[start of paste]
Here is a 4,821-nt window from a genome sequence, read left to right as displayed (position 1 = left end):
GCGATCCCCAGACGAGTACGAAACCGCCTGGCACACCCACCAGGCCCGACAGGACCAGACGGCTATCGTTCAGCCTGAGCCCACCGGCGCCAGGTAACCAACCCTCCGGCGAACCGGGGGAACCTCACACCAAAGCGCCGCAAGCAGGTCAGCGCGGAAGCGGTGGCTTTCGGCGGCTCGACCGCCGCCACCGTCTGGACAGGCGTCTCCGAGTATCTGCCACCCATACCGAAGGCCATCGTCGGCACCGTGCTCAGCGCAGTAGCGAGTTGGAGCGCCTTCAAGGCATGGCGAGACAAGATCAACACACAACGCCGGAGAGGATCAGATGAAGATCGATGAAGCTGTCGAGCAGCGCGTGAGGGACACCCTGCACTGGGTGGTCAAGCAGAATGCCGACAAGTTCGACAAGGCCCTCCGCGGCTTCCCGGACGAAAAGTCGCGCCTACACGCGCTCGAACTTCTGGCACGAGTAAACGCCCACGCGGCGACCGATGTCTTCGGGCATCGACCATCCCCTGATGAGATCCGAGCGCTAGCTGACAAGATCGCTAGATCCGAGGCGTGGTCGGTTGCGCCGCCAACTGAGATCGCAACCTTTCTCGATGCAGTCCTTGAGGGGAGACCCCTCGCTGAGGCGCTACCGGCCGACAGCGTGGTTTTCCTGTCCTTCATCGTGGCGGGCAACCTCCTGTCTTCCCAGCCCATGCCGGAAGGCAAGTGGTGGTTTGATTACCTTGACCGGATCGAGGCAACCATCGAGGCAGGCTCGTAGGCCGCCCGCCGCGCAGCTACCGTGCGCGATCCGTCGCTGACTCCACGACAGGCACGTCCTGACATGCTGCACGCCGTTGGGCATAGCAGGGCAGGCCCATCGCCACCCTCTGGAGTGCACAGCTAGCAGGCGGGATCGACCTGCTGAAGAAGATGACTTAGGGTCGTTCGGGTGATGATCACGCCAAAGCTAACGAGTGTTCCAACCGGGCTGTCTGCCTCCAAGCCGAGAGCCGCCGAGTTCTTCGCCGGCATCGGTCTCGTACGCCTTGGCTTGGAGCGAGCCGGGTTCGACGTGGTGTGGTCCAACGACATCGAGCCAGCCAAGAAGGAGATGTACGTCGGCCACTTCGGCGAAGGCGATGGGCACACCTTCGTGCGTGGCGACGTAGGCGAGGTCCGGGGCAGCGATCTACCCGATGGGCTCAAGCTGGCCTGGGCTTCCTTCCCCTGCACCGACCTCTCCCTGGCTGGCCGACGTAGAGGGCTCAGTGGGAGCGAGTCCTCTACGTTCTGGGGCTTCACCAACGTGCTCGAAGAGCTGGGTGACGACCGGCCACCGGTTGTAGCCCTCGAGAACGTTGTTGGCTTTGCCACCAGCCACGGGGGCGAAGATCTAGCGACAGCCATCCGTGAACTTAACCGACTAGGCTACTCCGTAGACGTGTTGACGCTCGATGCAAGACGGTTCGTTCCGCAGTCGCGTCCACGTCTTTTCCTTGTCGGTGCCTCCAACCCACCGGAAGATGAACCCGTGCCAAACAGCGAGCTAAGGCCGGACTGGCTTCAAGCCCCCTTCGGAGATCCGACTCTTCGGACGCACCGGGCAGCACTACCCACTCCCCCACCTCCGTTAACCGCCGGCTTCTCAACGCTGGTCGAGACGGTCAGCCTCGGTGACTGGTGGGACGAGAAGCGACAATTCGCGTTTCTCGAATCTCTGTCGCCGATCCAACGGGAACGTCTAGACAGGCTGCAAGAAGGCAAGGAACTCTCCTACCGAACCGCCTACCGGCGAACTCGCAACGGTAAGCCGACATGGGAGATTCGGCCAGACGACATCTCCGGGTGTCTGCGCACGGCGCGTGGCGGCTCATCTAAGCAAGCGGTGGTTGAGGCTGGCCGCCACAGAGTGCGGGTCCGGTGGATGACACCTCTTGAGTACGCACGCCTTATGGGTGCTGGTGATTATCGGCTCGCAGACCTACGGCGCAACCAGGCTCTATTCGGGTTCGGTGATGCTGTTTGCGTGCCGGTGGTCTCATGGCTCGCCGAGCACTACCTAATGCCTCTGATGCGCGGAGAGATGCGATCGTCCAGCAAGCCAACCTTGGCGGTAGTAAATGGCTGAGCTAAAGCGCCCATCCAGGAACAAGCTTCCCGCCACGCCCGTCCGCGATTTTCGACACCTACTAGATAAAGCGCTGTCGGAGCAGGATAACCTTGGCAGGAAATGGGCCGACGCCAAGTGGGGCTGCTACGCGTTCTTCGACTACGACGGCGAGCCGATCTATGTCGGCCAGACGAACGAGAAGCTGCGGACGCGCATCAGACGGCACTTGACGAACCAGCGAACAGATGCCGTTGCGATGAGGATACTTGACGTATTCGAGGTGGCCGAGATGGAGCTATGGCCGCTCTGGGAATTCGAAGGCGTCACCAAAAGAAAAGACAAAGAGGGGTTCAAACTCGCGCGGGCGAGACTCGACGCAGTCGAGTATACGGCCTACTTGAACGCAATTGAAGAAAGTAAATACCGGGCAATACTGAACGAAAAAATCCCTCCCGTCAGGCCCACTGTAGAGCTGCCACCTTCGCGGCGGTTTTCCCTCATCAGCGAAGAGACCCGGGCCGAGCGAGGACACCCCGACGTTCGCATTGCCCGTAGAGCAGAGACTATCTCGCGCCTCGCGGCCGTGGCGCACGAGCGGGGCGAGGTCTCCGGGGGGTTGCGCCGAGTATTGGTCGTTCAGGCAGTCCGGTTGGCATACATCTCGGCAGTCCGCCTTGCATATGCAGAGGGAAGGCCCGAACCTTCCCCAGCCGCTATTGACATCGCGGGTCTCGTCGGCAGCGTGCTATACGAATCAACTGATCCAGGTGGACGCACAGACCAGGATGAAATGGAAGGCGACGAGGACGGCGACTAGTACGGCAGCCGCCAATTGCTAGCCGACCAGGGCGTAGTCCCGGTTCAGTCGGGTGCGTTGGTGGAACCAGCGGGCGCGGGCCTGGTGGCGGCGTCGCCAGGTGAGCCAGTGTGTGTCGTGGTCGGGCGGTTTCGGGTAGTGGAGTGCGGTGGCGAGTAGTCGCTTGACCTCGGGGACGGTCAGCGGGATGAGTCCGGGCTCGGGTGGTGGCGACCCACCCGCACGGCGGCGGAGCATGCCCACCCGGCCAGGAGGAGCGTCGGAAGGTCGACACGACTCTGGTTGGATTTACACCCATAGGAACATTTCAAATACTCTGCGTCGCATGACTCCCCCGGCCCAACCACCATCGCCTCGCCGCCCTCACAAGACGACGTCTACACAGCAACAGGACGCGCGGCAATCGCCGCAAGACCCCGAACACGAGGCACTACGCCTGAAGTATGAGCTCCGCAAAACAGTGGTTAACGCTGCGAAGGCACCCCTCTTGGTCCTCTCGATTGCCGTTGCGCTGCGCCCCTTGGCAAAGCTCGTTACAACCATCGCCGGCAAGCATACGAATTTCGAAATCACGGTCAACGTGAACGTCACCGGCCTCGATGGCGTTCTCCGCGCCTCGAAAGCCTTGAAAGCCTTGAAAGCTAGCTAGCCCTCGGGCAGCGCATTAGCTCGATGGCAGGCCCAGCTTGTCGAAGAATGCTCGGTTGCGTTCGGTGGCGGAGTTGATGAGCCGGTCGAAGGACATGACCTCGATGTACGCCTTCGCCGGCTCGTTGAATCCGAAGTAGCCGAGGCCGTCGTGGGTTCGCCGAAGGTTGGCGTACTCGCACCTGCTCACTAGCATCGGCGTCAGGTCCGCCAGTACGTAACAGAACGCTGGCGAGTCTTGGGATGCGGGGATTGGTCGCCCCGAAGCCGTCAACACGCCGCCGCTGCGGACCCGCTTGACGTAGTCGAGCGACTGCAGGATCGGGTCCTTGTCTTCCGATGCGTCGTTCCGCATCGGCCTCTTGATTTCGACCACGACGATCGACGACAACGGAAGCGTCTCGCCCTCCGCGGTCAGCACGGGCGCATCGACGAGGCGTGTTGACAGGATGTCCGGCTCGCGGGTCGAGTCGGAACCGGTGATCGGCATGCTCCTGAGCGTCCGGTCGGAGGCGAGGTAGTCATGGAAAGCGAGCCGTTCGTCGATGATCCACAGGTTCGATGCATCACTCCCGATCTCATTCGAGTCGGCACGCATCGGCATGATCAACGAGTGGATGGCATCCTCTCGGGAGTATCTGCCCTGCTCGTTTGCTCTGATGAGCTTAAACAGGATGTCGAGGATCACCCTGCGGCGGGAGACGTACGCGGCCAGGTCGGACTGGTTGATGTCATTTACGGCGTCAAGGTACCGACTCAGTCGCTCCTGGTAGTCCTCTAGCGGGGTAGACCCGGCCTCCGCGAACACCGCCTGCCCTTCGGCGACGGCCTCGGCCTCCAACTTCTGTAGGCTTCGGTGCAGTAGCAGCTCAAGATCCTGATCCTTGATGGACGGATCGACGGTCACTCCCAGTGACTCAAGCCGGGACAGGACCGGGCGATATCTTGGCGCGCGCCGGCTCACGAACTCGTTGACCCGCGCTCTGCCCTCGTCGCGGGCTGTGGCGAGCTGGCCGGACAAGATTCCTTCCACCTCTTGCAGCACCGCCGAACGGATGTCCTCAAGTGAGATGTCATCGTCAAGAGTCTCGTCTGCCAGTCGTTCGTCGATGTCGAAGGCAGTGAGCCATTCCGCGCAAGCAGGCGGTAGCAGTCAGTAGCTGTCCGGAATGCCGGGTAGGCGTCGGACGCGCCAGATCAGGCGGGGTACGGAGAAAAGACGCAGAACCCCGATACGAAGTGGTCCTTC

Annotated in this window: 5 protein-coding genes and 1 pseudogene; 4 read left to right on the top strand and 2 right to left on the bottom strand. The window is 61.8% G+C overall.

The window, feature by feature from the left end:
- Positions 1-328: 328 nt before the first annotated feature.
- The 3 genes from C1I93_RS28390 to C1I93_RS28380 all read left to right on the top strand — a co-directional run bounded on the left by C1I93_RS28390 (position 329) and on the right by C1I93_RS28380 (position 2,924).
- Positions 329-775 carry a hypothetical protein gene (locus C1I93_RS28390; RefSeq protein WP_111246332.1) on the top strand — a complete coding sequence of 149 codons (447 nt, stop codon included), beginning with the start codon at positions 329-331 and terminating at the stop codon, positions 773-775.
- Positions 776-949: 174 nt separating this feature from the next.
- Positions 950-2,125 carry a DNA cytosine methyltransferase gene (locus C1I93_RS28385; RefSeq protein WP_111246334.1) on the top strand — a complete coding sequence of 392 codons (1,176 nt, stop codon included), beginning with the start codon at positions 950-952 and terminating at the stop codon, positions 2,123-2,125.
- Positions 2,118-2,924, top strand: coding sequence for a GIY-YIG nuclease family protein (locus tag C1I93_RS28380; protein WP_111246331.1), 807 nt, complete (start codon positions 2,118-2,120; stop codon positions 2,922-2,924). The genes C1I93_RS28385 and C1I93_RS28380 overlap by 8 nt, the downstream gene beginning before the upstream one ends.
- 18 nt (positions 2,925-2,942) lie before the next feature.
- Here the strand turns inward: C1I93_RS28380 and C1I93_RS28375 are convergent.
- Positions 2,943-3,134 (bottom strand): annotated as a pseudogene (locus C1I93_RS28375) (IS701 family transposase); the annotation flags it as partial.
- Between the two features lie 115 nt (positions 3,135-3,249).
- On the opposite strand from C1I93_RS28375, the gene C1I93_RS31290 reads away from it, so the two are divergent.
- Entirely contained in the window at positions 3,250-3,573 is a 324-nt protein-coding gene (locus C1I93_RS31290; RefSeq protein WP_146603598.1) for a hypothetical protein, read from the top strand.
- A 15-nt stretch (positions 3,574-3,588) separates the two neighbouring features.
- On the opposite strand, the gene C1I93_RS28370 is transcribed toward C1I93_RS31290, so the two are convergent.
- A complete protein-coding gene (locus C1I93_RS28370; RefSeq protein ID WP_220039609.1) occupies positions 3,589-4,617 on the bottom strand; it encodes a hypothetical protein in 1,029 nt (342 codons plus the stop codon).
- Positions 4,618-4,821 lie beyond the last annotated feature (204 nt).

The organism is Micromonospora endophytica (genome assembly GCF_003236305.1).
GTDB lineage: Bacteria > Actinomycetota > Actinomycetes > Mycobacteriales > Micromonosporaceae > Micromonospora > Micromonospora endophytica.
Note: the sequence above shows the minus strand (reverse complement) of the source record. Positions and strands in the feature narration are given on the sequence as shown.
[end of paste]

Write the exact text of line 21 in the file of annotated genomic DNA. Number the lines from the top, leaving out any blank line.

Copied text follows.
The organism is Micromonospora endophytica (genome assembly GCF_003236305.1).